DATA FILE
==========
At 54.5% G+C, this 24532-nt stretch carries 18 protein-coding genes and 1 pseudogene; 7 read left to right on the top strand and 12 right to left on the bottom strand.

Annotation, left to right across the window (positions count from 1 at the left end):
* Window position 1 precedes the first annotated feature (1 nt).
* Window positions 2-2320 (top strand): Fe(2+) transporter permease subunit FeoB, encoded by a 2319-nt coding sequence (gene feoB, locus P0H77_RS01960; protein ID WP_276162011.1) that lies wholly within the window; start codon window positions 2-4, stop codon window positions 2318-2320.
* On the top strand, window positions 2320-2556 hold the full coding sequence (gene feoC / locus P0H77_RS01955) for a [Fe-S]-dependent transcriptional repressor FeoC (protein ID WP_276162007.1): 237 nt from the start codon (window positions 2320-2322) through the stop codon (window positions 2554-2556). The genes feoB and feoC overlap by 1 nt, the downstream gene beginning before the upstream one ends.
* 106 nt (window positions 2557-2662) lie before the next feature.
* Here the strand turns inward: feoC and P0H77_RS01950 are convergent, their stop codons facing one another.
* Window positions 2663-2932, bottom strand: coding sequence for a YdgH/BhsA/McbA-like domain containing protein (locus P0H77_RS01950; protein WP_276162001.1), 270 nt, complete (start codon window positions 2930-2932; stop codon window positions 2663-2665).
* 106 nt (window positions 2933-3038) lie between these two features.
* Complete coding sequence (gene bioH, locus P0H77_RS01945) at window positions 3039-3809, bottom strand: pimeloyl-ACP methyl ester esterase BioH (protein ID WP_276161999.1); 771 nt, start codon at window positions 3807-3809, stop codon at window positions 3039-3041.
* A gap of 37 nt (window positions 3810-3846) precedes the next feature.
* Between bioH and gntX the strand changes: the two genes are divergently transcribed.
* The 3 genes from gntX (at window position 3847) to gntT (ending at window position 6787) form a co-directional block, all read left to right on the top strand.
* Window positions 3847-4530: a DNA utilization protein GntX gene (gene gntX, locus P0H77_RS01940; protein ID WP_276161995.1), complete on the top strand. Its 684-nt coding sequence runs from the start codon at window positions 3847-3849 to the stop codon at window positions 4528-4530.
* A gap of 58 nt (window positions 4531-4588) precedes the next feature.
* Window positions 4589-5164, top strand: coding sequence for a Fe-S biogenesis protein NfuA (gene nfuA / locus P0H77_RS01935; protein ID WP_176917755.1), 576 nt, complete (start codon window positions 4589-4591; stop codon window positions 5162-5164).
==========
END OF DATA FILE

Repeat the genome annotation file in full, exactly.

At 54.5% G+C, this 24532-nt stretch carries 18 protein-coding genes and 1 pseudogene; 7 read left to right on the top strand and 12 right to left on the bottom strand.

Annotation, left to right across the window (positions count from 1 at the left end):
* Window position 1 precedes the first annotated feature (1 nt).
* Window positions 2-2320 (top strand): Fe(2+) transporter permease subunit FeoB, encoded by a 2319-nt coding sequence (gene feoB, locus P0H77_RS01960; protein ID WP_276162011.1) that lies wholly within the window; start codon window positions 2-4, stop codon window positions 2318-2320.
* On the top strand, window positions 2320-2556 hold the full coding sequence (gene feoC / locus P0H77_RS01955) for a [Fe-S]-dependent transcriptional repressor FeoC (protein ID WP_276162007.1): 237 nt from the start codon (window positions 2320-2322) through the stop codon (window positions 2554-2556). The genes feoB and feoC overlap by 1 nt, the downstream gene beginning before the upstream one ends.
* 106 nt (window positions 2557-2662) lie before the next feature.
* Here the strand turns inward: feoC and P0H77_RS01950 are convergent, their stop codons facing one another.
* Window positions 2663-2932, bottom strand: coding sequence for a YdgH/BhsA/McbA-like domain containing protein (locus P0H77_RS01950; protein WP_276162001.1), 270 nt, complete (start codon window positions 2930-2932; stop codon window positions 2663-2665).
* 106 nt (window positions 2933-3038) lie between these two features.
* Complete coding sequence (gene bioH, locus P0H77_RS01945) at window positions 3039-3809, bottom strand: pimeloyl-ACP methyl ester esterase BioH (protein ID WP_276161999.1); 771 nt, start codon at window positions 3807-3809, stop codon at window positions 3039-3041.
* A gap of 37 nt (window positions 3810-3846) precedes the next feature.
* Between bioH and gntX the strand changes: the two genes are divergently transcribed.
* The 3 genes from gntX (at window position 3847) to gntT (ending at window position 6787) form a co-directional block, all read left to right on the top strand.
* Window positions 3847-4530: a DNA utilization protein GntX gene (gene gntX, locus P0H77_RS01940; protein ID WP_276161995.1), complete on the top strand. Its 684-nt coding sequence runs from the start codon at window positions 3847-3849 to the stop codon at window positions 4528-4530.
* A gap of 58 nt (window positions 4531-4588) precedes the next feature.
* Window positions 4589-5164, top strand: coding sequence for a Fe-S biogenesis protein NfuA (gene nfuA / locus P0H77_RS01935; protein ID WP_176917755.1), 576 nt, complete (start codon window positions 4589-4591; stop codon window positions 5162-5164).